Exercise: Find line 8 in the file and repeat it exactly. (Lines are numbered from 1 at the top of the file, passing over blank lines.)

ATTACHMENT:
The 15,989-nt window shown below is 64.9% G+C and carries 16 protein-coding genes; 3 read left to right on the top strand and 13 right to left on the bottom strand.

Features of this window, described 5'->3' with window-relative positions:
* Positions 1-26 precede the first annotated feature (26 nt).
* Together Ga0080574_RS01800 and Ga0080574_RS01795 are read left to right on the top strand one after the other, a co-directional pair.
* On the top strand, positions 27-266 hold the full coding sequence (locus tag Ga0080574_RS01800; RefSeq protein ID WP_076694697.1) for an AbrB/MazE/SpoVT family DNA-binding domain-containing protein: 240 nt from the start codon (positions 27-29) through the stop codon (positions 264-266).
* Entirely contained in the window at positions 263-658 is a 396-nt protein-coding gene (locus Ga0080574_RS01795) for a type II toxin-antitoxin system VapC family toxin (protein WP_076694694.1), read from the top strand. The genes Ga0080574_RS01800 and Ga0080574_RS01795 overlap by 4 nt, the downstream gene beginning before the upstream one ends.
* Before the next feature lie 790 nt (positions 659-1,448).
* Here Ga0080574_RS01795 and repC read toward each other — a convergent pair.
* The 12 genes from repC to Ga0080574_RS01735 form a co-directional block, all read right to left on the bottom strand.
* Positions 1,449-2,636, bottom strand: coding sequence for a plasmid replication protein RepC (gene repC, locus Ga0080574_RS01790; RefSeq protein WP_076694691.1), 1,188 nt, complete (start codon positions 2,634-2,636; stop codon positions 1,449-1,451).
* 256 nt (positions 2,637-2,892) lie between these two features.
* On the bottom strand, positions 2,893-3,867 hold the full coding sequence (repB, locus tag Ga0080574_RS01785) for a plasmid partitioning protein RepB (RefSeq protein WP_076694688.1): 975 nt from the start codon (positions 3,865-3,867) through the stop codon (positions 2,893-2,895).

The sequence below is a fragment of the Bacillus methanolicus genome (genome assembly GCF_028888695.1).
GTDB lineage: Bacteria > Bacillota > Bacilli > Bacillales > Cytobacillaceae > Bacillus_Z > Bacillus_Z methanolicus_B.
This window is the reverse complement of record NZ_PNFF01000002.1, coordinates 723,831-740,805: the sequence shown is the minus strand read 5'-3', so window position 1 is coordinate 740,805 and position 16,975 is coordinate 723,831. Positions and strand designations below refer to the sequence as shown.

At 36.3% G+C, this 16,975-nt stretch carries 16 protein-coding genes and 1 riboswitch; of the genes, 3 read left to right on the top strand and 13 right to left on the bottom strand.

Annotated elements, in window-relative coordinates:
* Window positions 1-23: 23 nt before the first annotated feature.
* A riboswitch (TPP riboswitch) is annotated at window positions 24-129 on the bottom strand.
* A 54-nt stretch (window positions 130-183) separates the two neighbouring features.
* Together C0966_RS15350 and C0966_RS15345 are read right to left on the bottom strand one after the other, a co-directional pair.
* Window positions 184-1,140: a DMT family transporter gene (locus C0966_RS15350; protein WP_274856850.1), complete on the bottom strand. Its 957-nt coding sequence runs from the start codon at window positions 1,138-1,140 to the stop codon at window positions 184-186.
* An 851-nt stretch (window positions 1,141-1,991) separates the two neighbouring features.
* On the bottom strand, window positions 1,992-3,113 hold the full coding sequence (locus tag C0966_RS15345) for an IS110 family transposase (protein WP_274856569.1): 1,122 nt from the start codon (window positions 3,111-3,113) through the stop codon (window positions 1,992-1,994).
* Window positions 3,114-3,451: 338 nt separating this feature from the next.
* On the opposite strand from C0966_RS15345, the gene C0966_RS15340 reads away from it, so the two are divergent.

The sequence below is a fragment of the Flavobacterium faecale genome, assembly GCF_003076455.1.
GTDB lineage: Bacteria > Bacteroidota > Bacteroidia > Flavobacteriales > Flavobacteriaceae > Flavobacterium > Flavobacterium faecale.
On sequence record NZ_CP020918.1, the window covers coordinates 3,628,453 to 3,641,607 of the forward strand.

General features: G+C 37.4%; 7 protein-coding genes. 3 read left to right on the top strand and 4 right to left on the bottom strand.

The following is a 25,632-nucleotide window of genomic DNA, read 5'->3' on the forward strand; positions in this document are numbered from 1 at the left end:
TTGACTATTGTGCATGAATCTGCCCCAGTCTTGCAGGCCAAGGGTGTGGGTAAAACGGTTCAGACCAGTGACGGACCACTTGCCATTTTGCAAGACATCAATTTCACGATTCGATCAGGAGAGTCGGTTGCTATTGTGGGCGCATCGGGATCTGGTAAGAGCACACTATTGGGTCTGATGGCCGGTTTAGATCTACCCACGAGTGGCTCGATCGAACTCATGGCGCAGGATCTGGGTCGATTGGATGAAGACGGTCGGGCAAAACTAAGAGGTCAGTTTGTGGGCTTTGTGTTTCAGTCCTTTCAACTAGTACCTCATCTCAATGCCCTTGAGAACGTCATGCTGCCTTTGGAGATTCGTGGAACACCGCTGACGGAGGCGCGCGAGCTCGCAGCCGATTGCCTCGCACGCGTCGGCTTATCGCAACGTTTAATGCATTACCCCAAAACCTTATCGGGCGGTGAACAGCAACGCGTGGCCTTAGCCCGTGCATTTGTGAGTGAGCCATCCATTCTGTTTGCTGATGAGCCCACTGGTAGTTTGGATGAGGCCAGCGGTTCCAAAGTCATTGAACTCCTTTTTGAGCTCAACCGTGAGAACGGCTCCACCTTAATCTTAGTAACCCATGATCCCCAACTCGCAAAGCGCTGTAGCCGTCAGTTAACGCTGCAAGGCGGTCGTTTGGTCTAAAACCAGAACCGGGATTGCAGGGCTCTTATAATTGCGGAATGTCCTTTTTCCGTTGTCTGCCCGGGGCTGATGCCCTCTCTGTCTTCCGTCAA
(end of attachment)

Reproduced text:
* Here Ga0080574_RS01795 and repC read toward each other — a convergent pair.